Twenty years ago, the words ‘entry-level pole’ would conjure up images of a several metres of distinctly floppy carbon.
The response on the strike would be measured in minutes, not seconds and its overall weight would soon see you booked into hospital for a hernia repair.
Thank goodness that things have moved on since then!
Nowadays, if you want a basic quality pole that will do you proud over many seasons, there are plenty to choose from. Derbyshire company Middy is arguably at the head of the pack when it comes to no-nonsense tackle at a price you can’t argue with.
Of course, Middy manufactures top line kit too, but it has always had an eye on the beginner who works on a limited budget but still expects functional tackle that won’t let them down when they hand over their hard-earned.
The XM-10-3 pole is yet another Middy gem. Part of the much-talked about Reactacore range, the XM-10-3 is available in three different packages from 10m to 13m, each one having more top kits the more money you spend.
At the classic entry level is the 10m pole with two top kits... one Match and one Carp. All, in fact, that the newcomer to pole fishing will ever need.
Weighing 692g at 10m, it’s not a brute to fish with all day and, like all poles in the Reactacore range, the XM-10-3 is built using Middy’s Quad carbon technology and Maximus wrap joints to add strength to those vital areas on each section.
A new Spineline aligner system ensures maximum rigidity when lined up correctly, and the use of Foam Dome Top PS on the No4 and No5 sections is a nice touch to reduce wear and tear on section ends. It looks the part, too, with smart black, white and gold livery.
An opinion off the bank is all well and good, but how does the pole actually handle when something big and angry is having a go at the other end? The carp and F1s of Westwood Lakes were about to find out as I picked Kingfisher Lake at the Lincolnshire complex for the test.
Packed with carp, F1s, massive ide and some surprise tench, bream and barbel, the lake is the classic mixed commercial fishery that the XM-10-3 was built for.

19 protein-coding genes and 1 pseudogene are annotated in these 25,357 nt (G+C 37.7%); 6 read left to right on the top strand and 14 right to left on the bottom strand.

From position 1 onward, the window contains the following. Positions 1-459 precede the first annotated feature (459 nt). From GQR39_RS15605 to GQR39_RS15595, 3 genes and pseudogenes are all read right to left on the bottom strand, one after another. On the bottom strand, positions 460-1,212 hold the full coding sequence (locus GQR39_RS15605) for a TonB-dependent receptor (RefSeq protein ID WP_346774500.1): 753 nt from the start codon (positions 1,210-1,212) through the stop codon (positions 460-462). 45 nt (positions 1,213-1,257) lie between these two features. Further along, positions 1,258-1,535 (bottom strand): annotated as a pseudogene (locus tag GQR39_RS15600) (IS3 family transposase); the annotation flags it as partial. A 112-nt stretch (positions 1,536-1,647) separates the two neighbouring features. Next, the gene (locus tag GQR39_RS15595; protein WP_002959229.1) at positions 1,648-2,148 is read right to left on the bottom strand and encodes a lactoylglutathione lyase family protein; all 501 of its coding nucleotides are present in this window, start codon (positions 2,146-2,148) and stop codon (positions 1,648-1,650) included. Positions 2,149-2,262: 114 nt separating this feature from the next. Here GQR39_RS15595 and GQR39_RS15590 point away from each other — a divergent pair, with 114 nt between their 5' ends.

Warm weather made fishing shallow a sensible option and one that would also test the performance of the pole when striking at fast bites and shipping and out quickly. At 10m, the length is just about right for this type of fishing and after ladling in plenty of maggots, the first big F1 of the day ripped the elastic out.
The pole bends pleasingly but not alarmingly. You’re always in control and there’s a shedload of power in each section to make pulling hard-to-get fish out of danger safe and simple. Each section wall is made of strong stuff and I defy you to break one, however cack-handed you may be.
A string of quality F1s, big roach and even crucians were landed with the minimum of fuss, and for a pole in such a low price bracket, the balance and stiffness were a bit of a revelation.
Initially I feared the worst, but needn’t have. Shipping out is easy, lifting and dropping the rig into place equally so and the reaction on the strike, although not lightning-fast, is plenty quick enough for picking off finicky F1s.
Of course, you may well not use the XM-10-3 for fishing shallow and I reckon that for general sport with baits on the bottom at a little shorter range than the full 10m it’ll be a winner.
Strong, balanced, light in the hand and with a couple of top kits (one Carp and one Match) supplied, it’s plenty more than you could ever ask for at the price!
If you’d offered me this pole when I began fishing many moons ago I’d have had your hand off! For the asking price it really is outstanding, and will catch you many thousands of pounds of carp in years to come.
Middy has put plenty of thought into the XM-10-3 rather than churning out a bit of a broom handle, and those neat little touches and design features all add up to a quality bit of kit. If you fancy beginning pole fishing or want a good back-up for days when heavyweight carping is on the cards, you have to give this the once-over.
RRP: £375 but shop around for best price